Esophageal Reconstruction with Supercharged Jejunal Interposition: A Reliable Intervention for Establishing Esophageal Continuity in a Pediatric Population
Joseph M. Firriolo, MD, Ingrid M. Ganske, MD, MPA, Amir H. Taghinia, MD, MPH, Thomas E. Hamilton, MD, C Jason Smithers, MD, Joseph Upton, III, MD, Russell W. Jennings, MD, Brian I. Labow, MD.
Boston Children's Hospital, Harvard Medical School, Boston, MA, USA.
BACKGROUND: In children, esophageal defects cause significant morbidity. The Foker procedure, gastric pull-up, and colonic interposition have demonstrated success in establishing esophageal continuity. However, as with any reconstructive effort, these forms of esophageal repair are susceptible to failure. Additionally, many cases exist where varied anatomy and previous surgery may preclude the application of these procedures. In such cases, jejunal interposition may be considered. "Supercharging" pedicled jejunal flaps allows for longer conduits, and serves to improve flap perfusion, healing, and function. Previous studies have questioned the feasibility of this intervention in a pediatric population. The purpose of this study is to describe the outcomes of pediatric patients who underwent supercharged jejunal interposition for esophageal reconstruction at our institution. METHODS: We reviewed the records of patients who underwent esophageal reconstruction using supercharged pedicled jejunal (SPJ) flaps at our institution from 2013-2016. RESULTS: Thirteen patients, aged 1.4-23.8 years, underwent esophageal reconstruction with SPJ flaps. Eleven patients had esophageal atresia and two developed esophageal strictures secondary to caustic ingestion. All had previously undergone failed attempts at restoring esophageal continuity. Patients have been followed-up for an average of 12.0 months. Reconstruction with SPJ flaps was laborious and technically demanding, taking an average of 11.8 ± 3.1 hours. Most cases (92.3%) involved the microsurgical anastomoses of an internal thoracic artery and vein to jejunal arterial and venous branches, respectively. All patients were discharged with an intact SPJ flap, and there were no morbidities. For two children, the postoperative course was complicated by chest wall infections; another individual experienced small bowel obstruction. So far, seven patients have required endoscopic stricture dilation. One child has returned to the operating room for relocation of their jejunogastric anastomosis, and another for pyloroplasty and lysis of adhesions. Following reconstruction, patients were intubated for an average of 8.7 ± 3.7 days, and monitored in the intensive care unit for a mean of 18.0 ± 7.3 days. By postoperative day 50 (range, 15-50 days), all were able to meet their caloric needs enterally. Currently, eleven patients (84.6%) are tolerating oral feeds. CONCLUSIONS: Although the complexity of SPJ flaps limits their widespread use, our group's experience with this technique demonstrates the feasibility of this intervention in the pediatric population. When performed by an experienced, multidisciplinary team, this approach is reliable and should be considered for children with limited reconstructive options.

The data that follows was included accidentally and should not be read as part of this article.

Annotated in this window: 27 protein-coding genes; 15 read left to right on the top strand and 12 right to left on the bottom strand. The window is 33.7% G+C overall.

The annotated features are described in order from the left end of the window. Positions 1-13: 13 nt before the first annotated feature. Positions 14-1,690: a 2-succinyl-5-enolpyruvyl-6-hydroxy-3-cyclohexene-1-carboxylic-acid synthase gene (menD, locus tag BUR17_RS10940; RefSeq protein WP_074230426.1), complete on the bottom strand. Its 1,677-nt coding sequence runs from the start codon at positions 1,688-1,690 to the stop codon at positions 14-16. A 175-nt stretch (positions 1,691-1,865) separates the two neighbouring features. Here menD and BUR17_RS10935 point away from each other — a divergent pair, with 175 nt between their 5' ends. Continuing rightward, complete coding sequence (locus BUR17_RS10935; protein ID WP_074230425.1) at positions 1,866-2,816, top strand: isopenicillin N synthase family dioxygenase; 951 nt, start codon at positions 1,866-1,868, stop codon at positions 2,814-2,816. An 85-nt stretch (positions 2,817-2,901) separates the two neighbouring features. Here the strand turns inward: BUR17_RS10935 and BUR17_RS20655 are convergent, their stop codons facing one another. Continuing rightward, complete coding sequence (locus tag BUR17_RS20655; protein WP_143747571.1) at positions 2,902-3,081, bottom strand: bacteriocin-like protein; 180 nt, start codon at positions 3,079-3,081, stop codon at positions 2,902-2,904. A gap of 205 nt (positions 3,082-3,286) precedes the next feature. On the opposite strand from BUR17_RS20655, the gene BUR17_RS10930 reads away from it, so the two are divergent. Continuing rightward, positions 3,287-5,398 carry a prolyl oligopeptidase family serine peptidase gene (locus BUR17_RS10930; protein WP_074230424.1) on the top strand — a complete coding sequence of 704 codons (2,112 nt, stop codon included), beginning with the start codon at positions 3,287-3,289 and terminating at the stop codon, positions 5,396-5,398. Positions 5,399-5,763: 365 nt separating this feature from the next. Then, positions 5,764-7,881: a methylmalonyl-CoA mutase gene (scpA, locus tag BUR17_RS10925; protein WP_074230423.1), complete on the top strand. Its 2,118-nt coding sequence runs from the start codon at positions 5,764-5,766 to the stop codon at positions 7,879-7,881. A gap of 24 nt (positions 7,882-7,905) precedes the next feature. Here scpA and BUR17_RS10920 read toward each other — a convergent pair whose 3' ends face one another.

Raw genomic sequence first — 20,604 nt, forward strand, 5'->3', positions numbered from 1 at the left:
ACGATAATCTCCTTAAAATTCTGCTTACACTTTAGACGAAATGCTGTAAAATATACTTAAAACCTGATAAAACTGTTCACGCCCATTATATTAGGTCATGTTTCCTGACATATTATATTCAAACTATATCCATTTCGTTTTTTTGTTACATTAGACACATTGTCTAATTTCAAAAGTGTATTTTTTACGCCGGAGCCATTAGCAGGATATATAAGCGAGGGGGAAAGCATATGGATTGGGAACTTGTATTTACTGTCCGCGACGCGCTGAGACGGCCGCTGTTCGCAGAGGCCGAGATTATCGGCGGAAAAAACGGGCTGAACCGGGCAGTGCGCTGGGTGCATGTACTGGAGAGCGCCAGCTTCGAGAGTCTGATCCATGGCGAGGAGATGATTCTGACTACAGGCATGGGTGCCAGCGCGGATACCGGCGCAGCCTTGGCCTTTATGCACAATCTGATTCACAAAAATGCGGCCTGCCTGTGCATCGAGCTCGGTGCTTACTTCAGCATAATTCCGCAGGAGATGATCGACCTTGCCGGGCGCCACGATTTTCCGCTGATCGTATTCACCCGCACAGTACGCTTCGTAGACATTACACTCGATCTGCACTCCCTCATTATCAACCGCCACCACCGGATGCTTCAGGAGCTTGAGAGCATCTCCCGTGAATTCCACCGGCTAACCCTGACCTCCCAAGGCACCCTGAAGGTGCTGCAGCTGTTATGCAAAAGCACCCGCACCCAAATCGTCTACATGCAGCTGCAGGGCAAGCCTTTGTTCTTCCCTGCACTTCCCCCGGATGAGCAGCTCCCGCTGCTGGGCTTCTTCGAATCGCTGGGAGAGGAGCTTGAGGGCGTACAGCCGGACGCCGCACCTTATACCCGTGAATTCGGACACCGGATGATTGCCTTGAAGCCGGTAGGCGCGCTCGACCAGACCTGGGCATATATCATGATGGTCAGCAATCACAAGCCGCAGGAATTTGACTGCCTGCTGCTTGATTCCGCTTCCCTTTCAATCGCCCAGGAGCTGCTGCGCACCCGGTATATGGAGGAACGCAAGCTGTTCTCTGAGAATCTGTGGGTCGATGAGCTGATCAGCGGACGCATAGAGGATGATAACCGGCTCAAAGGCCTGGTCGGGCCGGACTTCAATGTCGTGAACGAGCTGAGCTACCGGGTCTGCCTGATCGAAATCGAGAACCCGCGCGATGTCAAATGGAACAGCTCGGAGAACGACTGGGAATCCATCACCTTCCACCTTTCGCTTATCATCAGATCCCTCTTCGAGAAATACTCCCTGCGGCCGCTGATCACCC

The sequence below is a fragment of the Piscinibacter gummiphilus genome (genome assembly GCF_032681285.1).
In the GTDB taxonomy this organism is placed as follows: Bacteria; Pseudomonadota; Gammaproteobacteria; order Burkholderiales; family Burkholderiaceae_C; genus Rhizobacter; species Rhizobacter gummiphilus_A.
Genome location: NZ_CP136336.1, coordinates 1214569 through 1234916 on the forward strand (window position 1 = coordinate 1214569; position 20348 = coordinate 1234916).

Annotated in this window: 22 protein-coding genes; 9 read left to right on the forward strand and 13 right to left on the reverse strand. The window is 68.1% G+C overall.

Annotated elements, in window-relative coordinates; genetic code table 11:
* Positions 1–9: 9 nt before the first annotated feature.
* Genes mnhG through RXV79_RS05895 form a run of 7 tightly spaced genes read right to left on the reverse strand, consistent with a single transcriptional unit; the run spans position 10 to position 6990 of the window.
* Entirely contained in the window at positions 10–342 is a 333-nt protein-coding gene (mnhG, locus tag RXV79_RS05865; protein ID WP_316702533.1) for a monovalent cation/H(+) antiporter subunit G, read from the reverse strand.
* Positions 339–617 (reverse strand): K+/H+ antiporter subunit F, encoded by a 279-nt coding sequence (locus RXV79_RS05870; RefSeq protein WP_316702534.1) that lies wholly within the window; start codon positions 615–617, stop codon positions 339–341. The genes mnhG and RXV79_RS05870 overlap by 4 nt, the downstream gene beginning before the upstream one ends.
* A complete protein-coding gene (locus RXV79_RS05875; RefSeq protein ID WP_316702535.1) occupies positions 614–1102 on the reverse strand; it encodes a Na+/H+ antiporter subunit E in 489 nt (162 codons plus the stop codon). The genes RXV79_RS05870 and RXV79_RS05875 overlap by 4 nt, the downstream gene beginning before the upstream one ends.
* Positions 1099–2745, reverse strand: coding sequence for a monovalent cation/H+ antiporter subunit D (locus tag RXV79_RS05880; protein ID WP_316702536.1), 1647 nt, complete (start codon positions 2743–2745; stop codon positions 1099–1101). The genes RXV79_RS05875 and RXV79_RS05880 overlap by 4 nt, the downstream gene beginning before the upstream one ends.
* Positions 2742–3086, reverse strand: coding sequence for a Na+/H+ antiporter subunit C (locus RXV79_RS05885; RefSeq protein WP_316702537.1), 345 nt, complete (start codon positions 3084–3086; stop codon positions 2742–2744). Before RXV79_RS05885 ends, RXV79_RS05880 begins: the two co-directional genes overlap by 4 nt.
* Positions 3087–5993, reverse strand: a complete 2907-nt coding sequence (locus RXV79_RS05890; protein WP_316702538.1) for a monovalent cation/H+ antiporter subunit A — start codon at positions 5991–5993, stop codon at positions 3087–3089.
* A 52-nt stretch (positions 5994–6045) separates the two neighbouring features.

Back to 2017 Program